Print storytelling is my career, but audio storytelling may be my first love. I grew up huddling with my family around the radio, listening to Adventures in Odyssey, Focus on the Family's often surprisingly great evangelical kids' radio drama.

So podcasts were a natural fit. I've swapped out the moral lessons of an elderly Christian ice cream shop owner for the wonky ramblings of nebbishy New Yorkers. I'm the sort of person who sits in the driveway and downloads a new episode so I'll have something to listen to during my 15-second walk through my front door.

Theoretically, a pandemic should have been a boon for podcasts — all this time with nothing to do but eat, drink, and consume entertainment. That's not what happened. Instead, podcast listener numbers, particularly in late March and early April, fell. My listening habits fell off, too.

Podcasts are unlike almost every other form of storytelling. We watch movies in air-conditioned theaters. We binge TV series swaddled in blankets on the couch. We read novels over macchiatos in coffee shops.

But podcasts are different. Podcasts don't demand your attention — they share your attention. They're meant to be consumed on the move. They convert menial commutes into intellectual romps, tedious workouts into edifying excursions into fascinating areas of knowledge. It's why podcasts are a leading indicator of my own physical health — if my backlog has been growing, I know my arms are getting scrawnier and my gut's getting tubbier.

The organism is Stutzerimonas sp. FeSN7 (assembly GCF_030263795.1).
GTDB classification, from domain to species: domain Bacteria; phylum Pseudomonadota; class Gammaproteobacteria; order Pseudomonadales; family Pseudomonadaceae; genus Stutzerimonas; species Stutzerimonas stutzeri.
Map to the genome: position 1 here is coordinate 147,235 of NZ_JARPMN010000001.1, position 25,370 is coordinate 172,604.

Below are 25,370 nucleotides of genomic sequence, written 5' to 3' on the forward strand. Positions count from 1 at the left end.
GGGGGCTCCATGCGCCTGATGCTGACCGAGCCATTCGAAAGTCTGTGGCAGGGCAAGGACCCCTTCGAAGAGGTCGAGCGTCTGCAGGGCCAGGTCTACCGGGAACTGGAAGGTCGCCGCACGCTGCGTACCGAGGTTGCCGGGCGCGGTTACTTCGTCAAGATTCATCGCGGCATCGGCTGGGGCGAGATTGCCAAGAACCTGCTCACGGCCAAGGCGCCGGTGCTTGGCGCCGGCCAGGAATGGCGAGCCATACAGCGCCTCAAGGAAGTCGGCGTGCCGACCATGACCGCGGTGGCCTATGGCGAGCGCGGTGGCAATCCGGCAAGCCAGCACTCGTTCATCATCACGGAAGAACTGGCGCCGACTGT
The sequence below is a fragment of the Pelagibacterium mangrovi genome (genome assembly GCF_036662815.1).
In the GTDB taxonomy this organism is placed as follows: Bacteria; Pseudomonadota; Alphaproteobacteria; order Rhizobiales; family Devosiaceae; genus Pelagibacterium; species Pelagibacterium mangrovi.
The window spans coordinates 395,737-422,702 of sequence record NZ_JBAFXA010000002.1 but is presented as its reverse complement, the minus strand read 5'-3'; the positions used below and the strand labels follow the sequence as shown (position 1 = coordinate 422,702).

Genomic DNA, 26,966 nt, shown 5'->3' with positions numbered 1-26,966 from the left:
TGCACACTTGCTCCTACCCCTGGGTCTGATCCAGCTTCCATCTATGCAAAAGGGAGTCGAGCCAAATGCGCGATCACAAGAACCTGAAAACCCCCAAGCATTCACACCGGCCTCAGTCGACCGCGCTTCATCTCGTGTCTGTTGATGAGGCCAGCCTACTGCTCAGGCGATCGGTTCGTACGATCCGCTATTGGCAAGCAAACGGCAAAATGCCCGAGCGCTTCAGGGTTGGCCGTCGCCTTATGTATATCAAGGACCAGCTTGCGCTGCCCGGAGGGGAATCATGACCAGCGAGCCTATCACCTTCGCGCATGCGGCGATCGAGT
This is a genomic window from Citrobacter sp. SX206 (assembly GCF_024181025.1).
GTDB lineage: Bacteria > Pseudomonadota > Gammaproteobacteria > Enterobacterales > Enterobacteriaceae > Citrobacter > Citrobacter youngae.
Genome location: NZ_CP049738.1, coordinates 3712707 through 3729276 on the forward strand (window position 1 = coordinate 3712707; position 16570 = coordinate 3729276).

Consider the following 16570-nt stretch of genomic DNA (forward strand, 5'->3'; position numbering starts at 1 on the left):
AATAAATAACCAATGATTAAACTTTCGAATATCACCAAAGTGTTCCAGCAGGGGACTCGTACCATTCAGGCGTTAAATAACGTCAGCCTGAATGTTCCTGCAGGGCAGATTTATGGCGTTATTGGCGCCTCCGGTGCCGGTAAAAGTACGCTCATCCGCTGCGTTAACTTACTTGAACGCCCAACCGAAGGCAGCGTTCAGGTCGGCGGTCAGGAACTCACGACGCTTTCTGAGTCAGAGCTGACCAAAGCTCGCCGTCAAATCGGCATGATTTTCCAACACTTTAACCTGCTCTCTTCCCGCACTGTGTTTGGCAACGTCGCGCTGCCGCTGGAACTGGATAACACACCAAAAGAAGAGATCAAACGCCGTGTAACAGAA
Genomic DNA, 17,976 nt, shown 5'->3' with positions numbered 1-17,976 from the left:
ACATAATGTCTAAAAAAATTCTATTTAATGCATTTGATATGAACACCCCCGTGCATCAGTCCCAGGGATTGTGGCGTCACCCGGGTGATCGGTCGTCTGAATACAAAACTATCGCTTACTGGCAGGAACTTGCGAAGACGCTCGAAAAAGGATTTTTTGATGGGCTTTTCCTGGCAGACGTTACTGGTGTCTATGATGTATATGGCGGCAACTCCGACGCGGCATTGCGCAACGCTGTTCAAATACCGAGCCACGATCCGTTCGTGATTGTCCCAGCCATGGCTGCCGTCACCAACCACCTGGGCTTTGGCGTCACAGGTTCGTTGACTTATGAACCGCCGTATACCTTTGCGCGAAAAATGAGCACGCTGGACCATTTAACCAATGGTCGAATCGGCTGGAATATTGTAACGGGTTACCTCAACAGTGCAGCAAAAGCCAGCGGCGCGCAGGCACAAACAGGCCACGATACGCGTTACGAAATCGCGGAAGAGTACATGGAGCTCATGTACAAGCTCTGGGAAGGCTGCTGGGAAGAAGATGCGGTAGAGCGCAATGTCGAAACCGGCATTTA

But the pandemic killed the commute. The pandemic killed the gym.

On top of all that, the pandemic largely killed one of nonfiction podcasts' best assets: The diversity of topics. Nearly every news-oriented podcast was suddenly dedicated to one thing. Scrolling through three months of titles like "COVIDious B.I.G." wasn't something I looked forward to.

Without movies opening or celebrity galas or sporting events being held, culture podcasts didn't have much to talk about, either.

But now, that's changed. Even before last weekend, it was like the podcasting world began to wake up from its COVID coma. There were all sorts of dramas to discuss and debate — New York Times food columnist Alison Roman's feud with supermodel cookbook author Chrissy Teigen! Trump's war on Twitter!

And then, a video showing a Minnesota police officer killing a man is released — and protests erupt across the country. It's the sort of cultural chasm that podcasts are made to explore. And so as the economy begins to open back up, my ears have stayed glued to my Bluetooth. ♦

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About The Author

Daniel Walters

A lifelong Spokane native, Daniel Walters is the Inlander's senior investigative reporter. But he also reports on a wide swath of other topics, including business, education, real estate development, land use, and other stories throughout North Idaho and Spokane County.He's reported on deep flaws in the Washington...